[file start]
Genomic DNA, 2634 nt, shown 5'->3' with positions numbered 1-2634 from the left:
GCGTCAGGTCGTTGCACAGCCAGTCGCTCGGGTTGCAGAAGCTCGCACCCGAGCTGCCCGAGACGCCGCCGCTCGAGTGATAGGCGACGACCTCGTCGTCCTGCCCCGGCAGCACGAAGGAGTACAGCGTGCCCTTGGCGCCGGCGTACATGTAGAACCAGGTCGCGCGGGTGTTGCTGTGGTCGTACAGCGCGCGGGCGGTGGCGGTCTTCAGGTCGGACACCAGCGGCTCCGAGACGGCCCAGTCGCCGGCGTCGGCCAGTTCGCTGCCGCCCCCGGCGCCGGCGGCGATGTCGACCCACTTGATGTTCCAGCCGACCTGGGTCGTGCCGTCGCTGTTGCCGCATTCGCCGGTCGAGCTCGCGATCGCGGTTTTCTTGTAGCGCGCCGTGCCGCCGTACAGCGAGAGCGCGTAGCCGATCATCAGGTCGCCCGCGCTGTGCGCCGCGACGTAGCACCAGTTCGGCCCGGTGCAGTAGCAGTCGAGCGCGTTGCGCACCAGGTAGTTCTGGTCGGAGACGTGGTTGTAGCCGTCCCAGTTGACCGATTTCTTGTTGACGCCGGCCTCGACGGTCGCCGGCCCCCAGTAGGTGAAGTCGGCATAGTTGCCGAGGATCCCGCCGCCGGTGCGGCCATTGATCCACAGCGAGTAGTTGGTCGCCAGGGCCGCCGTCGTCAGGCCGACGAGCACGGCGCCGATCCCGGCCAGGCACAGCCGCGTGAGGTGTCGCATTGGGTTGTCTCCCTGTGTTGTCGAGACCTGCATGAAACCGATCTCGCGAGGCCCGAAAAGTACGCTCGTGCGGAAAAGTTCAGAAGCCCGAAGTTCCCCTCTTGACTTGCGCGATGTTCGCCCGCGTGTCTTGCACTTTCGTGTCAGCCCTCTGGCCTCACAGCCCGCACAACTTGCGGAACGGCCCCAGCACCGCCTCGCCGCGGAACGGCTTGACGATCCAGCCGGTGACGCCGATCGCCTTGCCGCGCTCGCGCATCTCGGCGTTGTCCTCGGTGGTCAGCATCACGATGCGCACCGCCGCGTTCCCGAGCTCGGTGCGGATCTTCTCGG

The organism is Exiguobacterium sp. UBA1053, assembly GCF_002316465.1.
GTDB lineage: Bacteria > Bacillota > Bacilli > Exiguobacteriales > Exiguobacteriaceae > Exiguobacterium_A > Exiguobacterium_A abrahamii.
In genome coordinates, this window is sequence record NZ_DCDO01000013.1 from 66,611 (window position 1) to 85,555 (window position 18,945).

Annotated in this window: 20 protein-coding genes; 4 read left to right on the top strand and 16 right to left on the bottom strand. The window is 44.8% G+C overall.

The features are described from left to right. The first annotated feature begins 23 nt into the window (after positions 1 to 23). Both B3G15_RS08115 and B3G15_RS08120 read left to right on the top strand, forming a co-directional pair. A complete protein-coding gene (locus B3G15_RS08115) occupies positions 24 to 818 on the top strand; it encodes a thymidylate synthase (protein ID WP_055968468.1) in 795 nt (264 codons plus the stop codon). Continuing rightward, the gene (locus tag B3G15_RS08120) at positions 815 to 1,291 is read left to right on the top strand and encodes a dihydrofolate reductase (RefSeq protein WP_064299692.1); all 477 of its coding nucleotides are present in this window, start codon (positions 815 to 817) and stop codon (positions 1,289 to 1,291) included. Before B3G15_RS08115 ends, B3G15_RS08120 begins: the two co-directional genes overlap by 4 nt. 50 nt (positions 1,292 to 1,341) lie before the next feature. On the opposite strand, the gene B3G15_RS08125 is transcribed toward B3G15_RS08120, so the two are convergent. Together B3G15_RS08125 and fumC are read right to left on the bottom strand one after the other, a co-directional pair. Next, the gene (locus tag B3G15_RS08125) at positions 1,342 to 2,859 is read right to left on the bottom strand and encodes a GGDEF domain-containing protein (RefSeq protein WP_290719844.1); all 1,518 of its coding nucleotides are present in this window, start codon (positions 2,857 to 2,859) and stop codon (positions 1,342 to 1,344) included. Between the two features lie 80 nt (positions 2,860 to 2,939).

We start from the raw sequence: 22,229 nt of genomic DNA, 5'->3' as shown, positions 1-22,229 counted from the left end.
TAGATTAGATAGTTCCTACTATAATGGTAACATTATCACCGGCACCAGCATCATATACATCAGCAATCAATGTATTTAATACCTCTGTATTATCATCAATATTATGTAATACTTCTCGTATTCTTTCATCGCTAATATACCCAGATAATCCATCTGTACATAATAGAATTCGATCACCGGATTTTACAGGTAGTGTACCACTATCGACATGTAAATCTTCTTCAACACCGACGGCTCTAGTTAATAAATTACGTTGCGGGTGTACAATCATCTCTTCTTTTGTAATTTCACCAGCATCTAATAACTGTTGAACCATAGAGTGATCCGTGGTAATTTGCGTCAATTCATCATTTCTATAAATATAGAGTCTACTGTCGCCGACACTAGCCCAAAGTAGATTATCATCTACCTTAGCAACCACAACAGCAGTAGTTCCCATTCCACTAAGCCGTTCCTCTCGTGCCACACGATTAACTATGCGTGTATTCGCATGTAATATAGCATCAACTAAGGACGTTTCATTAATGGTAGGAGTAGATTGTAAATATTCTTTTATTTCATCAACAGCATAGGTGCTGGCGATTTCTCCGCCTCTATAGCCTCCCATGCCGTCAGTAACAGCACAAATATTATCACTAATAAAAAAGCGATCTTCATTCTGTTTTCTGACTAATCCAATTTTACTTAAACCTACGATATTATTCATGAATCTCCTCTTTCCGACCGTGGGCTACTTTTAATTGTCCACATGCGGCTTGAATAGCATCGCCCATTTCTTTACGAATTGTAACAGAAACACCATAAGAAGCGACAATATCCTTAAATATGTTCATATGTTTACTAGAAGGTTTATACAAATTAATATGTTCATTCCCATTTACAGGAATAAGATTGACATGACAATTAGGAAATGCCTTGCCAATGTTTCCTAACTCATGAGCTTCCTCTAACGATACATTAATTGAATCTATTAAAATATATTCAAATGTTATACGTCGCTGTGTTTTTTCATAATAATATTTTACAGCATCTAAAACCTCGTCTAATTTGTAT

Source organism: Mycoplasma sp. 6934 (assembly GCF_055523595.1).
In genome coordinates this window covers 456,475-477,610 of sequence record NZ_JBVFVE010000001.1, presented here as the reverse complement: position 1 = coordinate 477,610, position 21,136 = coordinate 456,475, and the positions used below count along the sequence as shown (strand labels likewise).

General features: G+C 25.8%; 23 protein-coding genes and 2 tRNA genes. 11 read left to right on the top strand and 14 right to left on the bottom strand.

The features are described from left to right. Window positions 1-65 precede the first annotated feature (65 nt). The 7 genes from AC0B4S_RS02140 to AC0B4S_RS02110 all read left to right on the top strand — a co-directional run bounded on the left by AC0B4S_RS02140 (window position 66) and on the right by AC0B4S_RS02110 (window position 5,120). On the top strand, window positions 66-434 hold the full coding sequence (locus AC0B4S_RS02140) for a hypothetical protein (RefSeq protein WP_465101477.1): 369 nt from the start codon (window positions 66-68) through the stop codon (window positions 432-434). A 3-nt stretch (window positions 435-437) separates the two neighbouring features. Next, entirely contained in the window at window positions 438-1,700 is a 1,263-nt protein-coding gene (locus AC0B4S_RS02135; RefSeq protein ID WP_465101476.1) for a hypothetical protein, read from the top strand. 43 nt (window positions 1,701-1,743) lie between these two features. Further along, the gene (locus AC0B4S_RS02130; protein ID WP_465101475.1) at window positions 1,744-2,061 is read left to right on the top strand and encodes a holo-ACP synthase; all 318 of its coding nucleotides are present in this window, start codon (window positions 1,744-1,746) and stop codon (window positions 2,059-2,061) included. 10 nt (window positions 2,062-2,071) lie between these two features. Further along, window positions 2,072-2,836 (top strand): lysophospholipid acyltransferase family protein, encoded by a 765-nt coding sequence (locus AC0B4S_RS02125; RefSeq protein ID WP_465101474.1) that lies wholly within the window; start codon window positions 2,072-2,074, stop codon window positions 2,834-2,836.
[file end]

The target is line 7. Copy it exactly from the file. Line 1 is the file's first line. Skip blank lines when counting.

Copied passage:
The features are described from left to right. The first annotated feature begins 23 nt into the window (after positions 1 to 23). Both B3G15_RS08115 and B3G15_RS08120 read left to right on the top strand, forming a co-directional pair. A complete protein-coding gene (locus B3G15_RS08115) occupies positions 24 to 818 on the top strand; it encodes a thymidylate synthase (protein ID WP_055968468.1) in 795 nt (264 codons plus the stop codon). Continuing rightward, the gene (locus tag B3G15_RS08120) at positions 815 to 1,291 is read left to right on the top strand and encodes a dihydrofolate reductase (RefSeq protein WP_064299692.1); all 477 of its coding nucleotides are present in this window, start codon (positions 815 to 817) and stop codon (positions 1,289 to 1,291) included. Before B3G15_RS08115 ends, B3G15_RS08120 begins: the two co-directional genes overlap by 4 nt. 50 nt (positions 1,292 to 1,341) lie before the next feature. On the opposite strand, the gene B3G15_RS08125 is transcribed toward B3G15_RS08120, so the two are convergent. Together B3G15_RS08125 and fumC are read right to left on the bottom strand one after the other, a co-directional pair. Next, the gene (locus tag B3G15_RS08125) at positions 1,342 to 2,859 is read right to left on the bottom strand and encodes a GGDEF domain-containing protein (RefSeq protein WP_290719844.1); all 1,518 of its coding nucleotides are present in this window, start codon (positions 2,857 to 2,859) and stop codon (positions 1,342 to 1,344) included. Between the two features lie 80 nt (positions 2,860 to 2,939).